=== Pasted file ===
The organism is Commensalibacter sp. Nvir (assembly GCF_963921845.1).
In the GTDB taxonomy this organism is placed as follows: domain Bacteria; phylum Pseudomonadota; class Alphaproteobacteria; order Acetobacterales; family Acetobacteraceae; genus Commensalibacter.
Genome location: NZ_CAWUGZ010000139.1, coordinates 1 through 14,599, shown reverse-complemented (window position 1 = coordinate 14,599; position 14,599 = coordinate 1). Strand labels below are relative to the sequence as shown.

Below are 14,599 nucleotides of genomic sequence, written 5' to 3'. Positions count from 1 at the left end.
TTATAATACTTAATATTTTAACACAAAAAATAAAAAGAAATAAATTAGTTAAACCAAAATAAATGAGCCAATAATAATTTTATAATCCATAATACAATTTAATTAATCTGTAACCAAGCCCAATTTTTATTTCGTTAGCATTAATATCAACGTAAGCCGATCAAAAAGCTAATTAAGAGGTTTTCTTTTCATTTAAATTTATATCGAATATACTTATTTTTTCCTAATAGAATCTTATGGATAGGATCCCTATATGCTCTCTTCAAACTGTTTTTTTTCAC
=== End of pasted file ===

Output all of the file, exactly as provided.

The organism is Commensalibacter sp. Nvir (assembly GCF_963921845.1).
In the GTDB taxonomy this organism is placed as follows: domain Bacteria; phylum Pseudomonadota; class Alphaproteobacteria; order Acetobacterales; family Acetobacteraceae; genus Commensalibacter.
Genome location: NZ_CAWUGZ010000139.1, coordinates 1 through 14,599, shown reverse-complemented (window position 1 = coordinate 14,599; position 14,599 = coordinate 1). Strand labels below are relative to the sequence as shown.

Below are 14,599 nucleotides of genomic sequence, written 5' to 3'. Positions count from 1 at the left end.
TTATAATACTTAATATTTTAACACAAAAAATAAAAAGAAATAAATTAGTTAAACCAAAATAAATGAGCCAATAATAATTTTATAATCCATAATACAATTTAATTAATCTGTAACCAAGCCCAATTTTTATTTCGTTAGCATTAATATCAACGTAAGCCGATCAAAAAGCTAATTAAGAGGTTTTCTTTTCATTTAAATTTATATCGAATATACTTATTTTTTCCTAATAGAATCTTATGGATAGGATCCCTATATGCTCTCTTCAAACTGTTTTTTTTCAC